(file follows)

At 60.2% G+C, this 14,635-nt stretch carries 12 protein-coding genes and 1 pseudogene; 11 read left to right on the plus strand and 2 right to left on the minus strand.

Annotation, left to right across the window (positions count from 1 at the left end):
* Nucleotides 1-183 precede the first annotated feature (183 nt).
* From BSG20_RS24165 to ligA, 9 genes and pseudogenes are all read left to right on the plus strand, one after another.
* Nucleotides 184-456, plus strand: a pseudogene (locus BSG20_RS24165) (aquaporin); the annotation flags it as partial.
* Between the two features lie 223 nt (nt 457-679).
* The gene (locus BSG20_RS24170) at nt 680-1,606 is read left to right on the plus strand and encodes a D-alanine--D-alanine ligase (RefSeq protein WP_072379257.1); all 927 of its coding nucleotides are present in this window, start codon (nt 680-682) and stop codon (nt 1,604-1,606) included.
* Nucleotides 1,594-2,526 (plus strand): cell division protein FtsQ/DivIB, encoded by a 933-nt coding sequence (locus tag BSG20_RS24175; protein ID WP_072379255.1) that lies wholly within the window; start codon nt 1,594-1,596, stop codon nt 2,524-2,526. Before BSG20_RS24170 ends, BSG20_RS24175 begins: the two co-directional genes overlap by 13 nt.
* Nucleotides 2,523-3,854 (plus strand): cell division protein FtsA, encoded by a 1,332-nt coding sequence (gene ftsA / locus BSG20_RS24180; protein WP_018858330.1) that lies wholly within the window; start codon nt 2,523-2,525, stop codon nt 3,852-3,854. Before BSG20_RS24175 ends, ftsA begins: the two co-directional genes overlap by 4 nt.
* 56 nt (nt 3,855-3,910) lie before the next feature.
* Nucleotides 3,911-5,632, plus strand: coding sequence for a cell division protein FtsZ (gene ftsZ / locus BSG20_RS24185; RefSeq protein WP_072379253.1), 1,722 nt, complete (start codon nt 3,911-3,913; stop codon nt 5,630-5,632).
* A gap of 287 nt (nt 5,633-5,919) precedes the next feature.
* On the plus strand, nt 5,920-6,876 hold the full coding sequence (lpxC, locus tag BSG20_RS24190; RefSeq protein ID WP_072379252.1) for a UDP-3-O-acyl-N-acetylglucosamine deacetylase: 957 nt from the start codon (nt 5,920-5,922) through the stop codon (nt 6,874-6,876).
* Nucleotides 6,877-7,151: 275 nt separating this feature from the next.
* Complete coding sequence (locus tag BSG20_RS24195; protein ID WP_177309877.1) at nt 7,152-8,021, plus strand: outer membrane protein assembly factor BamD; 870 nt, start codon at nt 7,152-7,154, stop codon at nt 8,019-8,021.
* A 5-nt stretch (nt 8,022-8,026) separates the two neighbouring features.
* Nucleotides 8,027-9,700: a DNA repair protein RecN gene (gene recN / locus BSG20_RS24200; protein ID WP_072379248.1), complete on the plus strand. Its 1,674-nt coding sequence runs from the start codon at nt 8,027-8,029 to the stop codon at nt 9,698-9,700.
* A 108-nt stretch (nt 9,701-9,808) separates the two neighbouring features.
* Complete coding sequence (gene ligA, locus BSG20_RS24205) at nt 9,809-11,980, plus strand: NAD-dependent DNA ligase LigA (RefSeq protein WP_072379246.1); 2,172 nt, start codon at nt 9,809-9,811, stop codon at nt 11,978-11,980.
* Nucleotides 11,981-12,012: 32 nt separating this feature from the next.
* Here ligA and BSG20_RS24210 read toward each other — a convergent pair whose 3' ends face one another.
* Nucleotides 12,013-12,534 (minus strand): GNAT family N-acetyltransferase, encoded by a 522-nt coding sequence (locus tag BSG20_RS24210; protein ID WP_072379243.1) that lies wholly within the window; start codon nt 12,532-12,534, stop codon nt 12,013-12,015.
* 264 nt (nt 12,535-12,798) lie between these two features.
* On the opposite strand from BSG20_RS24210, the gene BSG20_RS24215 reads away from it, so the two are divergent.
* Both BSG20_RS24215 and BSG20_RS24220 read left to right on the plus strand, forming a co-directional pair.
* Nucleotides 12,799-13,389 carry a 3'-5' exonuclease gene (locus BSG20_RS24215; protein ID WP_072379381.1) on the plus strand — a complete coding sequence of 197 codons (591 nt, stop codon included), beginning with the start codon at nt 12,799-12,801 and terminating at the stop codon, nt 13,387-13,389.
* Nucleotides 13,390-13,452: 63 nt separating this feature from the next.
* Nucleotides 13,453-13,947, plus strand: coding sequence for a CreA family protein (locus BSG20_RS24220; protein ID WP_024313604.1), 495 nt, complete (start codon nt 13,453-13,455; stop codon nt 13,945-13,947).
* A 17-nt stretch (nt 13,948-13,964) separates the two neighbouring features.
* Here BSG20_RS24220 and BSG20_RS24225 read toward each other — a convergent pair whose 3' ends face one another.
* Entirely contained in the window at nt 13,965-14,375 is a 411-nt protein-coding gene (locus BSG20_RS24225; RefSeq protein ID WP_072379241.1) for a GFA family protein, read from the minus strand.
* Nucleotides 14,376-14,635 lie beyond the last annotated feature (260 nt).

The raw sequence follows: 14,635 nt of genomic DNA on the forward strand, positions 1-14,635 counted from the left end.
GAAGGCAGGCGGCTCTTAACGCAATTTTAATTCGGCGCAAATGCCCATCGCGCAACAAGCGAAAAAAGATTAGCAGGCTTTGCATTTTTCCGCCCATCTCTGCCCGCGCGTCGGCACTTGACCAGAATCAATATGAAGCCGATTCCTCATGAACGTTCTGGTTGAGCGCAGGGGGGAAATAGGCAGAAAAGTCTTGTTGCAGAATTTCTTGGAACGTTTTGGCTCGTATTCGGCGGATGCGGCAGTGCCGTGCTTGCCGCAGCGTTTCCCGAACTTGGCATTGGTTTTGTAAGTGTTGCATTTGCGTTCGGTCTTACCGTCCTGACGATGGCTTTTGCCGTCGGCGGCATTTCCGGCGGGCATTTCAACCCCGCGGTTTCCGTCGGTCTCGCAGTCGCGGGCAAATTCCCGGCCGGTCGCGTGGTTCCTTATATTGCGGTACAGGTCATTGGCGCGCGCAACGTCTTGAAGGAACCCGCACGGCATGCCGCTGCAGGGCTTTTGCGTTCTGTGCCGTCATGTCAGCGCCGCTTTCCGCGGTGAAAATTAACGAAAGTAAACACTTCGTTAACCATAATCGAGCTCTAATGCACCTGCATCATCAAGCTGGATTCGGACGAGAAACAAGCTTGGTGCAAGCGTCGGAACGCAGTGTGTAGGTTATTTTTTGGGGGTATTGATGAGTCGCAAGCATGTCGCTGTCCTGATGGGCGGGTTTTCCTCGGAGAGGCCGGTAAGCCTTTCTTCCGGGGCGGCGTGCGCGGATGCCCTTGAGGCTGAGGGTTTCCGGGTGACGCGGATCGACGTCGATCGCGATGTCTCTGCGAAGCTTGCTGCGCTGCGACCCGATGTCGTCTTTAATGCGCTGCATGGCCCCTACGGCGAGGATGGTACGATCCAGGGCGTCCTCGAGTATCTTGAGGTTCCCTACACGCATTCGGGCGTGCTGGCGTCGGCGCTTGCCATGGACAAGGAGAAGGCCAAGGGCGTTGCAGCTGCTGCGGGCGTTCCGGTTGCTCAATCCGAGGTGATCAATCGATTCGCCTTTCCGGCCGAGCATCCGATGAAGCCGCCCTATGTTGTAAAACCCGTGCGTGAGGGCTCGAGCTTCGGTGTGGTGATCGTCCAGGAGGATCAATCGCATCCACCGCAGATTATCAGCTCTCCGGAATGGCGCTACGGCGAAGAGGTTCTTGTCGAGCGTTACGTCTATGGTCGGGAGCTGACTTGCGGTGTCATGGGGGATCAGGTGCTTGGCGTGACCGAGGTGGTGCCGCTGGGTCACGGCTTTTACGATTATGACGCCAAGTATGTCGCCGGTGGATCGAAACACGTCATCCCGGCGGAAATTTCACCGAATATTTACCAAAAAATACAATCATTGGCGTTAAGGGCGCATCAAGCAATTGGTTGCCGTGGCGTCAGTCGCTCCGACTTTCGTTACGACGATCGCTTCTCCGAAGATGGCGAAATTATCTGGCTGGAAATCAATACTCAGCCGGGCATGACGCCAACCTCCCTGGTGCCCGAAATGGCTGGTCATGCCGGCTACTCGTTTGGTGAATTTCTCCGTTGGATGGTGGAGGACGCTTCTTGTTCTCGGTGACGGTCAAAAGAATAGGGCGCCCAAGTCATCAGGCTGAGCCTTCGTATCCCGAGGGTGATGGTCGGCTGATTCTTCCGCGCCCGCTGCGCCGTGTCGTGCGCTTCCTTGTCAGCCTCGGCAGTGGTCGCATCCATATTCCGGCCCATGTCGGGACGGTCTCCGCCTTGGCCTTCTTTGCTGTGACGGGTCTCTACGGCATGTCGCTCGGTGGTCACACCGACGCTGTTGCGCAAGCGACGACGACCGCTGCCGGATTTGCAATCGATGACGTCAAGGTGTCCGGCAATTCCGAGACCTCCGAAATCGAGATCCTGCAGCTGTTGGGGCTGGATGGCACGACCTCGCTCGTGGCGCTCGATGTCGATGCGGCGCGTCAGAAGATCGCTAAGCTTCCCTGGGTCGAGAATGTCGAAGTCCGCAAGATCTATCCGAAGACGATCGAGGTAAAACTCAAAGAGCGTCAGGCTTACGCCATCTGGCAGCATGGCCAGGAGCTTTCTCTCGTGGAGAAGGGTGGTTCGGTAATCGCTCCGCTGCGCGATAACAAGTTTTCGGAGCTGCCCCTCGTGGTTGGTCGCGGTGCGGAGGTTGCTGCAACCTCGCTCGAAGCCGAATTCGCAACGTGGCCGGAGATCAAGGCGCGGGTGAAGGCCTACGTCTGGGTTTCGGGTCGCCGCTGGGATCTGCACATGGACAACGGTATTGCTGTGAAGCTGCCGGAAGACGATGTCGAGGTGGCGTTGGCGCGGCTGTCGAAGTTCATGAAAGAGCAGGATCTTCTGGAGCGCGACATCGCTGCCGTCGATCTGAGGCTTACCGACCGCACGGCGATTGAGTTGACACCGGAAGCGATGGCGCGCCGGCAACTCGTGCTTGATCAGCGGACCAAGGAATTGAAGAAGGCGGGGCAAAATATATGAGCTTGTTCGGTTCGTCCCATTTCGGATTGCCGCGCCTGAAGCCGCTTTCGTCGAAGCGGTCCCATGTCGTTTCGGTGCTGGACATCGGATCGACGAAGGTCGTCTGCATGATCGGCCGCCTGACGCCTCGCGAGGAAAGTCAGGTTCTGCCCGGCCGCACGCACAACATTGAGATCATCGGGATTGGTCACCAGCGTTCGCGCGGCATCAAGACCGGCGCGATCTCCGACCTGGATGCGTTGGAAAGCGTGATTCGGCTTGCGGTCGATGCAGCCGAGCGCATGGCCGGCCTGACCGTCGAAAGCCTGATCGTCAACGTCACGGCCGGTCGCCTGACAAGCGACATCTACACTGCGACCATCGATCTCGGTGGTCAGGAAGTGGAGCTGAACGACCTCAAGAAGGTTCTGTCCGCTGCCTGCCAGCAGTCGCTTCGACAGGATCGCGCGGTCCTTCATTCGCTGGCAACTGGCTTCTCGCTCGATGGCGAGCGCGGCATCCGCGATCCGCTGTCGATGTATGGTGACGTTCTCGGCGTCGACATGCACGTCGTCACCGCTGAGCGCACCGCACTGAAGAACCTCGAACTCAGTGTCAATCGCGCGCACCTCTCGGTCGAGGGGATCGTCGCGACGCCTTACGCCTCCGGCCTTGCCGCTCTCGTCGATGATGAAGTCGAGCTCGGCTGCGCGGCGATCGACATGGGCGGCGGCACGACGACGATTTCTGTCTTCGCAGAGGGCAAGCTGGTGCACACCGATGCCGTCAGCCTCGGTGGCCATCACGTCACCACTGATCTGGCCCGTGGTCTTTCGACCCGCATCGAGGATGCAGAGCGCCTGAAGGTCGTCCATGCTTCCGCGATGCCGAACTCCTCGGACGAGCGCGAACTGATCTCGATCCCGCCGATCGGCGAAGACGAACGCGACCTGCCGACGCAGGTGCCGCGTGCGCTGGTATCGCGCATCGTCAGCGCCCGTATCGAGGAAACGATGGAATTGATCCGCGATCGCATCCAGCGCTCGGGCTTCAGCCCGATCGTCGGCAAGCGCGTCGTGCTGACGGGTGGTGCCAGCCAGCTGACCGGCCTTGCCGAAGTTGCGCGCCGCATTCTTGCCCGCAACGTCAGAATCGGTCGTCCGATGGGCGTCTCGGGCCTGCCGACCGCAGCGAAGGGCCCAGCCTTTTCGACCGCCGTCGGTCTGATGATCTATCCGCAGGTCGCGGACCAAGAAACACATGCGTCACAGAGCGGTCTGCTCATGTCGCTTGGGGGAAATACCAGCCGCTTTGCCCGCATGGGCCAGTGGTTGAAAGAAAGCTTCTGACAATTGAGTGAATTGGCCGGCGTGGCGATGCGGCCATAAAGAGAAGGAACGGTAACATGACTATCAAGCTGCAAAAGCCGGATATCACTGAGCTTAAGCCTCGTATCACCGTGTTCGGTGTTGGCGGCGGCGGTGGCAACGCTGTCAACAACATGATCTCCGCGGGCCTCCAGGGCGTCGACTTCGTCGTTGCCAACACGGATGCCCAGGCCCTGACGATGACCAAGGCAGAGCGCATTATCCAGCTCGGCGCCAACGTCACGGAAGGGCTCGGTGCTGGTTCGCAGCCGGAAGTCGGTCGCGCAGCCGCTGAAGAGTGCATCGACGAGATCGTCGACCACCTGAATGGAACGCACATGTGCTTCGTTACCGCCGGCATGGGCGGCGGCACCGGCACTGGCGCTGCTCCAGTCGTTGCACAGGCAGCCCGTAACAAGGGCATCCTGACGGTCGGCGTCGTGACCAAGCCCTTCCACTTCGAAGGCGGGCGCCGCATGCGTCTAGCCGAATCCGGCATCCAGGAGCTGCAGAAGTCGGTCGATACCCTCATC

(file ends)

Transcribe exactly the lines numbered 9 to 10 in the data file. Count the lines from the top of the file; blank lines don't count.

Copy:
* Nucleotides 2,523-3,854 (plus strand): cell division protein FtsA, encoded by a 1,332-nt coding sequence (gene ftsA / locus BSG20_RS24180; protein WP_018858330.1) that lies wholly within the window; start codon nt 2,523-2,525, stop codon nt 3,852-3,854. Before BSG20_RS24175 ends, ftsA begins: the two co-directional genes overlap by 4 nt.
* 56 nt (nt 3,855-3,910) lie before the next feature.